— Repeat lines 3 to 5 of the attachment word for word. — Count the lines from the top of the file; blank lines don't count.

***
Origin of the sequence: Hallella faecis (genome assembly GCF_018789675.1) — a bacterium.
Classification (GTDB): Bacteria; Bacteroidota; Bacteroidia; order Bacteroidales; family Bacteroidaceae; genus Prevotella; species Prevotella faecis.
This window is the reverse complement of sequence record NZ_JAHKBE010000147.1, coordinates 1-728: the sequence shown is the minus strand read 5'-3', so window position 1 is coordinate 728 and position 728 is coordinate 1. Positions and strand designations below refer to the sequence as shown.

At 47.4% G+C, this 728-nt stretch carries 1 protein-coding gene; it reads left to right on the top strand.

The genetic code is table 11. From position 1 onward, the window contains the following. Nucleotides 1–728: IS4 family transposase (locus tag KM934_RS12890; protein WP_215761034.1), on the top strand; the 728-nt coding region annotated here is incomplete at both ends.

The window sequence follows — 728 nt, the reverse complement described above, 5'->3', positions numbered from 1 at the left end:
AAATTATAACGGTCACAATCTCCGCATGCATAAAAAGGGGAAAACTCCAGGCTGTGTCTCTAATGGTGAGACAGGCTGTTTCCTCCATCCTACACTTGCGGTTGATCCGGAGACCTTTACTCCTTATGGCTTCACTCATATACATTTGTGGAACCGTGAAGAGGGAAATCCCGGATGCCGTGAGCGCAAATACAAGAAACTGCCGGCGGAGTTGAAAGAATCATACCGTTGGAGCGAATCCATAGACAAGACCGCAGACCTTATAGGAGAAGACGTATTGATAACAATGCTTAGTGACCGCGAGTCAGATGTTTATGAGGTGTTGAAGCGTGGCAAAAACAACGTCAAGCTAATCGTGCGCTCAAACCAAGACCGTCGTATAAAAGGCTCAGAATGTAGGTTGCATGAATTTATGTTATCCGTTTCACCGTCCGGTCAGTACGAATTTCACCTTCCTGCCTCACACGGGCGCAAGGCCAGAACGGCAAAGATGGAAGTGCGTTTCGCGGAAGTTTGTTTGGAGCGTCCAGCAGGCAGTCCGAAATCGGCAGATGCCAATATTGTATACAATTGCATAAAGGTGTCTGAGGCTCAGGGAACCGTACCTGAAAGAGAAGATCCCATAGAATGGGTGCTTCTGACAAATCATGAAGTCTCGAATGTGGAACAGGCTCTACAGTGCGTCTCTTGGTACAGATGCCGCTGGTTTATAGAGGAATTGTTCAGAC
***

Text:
This window is the reverse complement of sequence record NZ_JAHKBE010000147.1, coordinates 1-728: the sequence shown is the minus strand read 5'-3', so window position 1 is coordinate 728 and position 728 is coordinate 1. Positions and strand designations below refer to the sequence as shown.

At 47.4% G+C, this 728-nt stretch carries 1 protein-coding gene; it reads left to right on the top strand.

The genetic code is table 11. From position 1 onward, the window contains the following. Nucleotides 1–728: IS4 family transposase (locus tag KM934_RS12890; protein WP_215761034.1), on the top strand; the 728-nt coding region annotated here is incomplete at both ends.